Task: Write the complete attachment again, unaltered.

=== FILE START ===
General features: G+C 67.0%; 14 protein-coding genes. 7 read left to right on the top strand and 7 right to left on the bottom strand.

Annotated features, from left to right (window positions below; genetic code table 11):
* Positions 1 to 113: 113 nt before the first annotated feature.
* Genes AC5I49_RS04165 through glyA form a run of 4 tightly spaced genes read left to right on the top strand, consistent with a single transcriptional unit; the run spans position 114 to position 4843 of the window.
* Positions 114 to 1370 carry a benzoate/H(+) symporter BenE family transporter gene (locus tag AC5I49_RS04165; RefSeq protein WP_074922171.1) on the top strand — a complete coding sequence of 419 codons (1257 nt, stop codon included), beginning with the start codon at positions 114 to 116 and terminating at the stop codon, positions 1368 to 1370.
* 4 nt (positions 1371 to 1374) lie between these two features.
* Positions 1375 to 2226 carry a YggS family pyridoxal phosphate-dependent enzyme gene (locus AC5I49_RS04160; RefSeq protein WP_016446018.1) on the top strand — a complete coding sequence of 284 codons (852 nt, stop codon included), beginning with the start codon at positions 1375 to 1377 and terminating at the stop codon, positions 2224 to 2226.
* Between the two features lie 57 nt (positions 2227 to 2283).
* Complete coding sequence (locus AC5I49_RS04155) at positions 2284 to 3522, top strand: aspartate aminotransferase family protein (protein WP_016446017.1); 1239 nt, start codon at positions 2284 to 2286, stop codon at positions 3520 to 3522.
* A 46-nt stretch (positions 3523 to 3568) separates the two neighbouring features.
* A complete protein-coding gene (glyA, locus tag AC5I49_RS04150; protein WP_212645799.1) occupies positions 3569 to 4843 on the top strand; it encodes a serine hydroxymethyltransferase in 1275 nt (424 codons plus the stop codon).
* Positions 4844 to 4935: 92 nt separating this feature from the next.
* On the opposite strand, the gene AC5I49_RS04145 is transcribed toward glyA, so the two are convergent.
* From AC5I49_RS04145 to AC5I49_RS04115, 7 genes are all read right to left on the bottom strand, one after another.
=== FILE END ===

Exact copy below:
General features: G+C 67.0%; 14 protein-coding genes. 7 read left to right on the top strand and 7 right to left on the bottom strand.

Annotated features, from left to right (window positions below; genetic code table 11):
* Positions 1 to 113: 113 nt before the first annotated feature.
* Genes AC5I49_RS04165 through glyA form a run of 4 tightly spaced genes read left to right on the top strand, consistent with a single transcriptional unit; the run spans position 114 to position 4843 of the window.
* Positions 114 to 1370 carry a benzoate/H(+) symporter BenE family transporter gene (locus tag AC5I49_RS04165; RefSeq protein WP_074922171.1) on the top strand — a complete coding sequence of 419 codons (1257 nt, stop codon included), beginning with the start codon at positions 114 to 116 and terminating at the stop codon, positions 1368 to 1370.
* 4 nt (positions 1371 to 1374) lie between these two features.
* Positions 1375 to 2226 carry a YggS family pyridoxal phosphate-dependent enzyme gene (locus AC5I49_RS04160; RefSeq protein WP_016446018.1) on the top strand — a complete coding sequence of 284 codons (852 nt, stop codon included), beginning with the start codon at positions 1375 to 1377 and terminating at the stop codon, positions 2224 to 2226.
* Between the two features lie 57 nt (positions 2227 to 2283).
* Complete coding sequence (locus AC5I49_RS04155) at positions 2284 to 3522, top strand: aspartate aminotransferase family protein (protein WP_016446017.1); 1239 nt, start codon at positions 2284 to 2286, stop codon at positions 3520 to 3522.
* A 46-nt stretch (positions 3523 to 3568) separates the two neighbouring features.
* A complete protein-coding gene (glyA, locus tag AC5I49_RS04150; protein WP_212645799.1) occupies positions 3569 to 4843 on the top strand; it encodes a serine hydroxymethyltransferase in 1275 nt (424 codons plus the stop codon).
* Positions 4844 to 4935: 92 nt separating this feature from the next.
* On the opposite strand, the gene AC5I49_RS04145 is transcribed toward glyA, so the two are convergent.
* From AC5I49_RS04145 to AC5I49_RS04115, 7 genes are all read right to left on the bottom strand, one after another.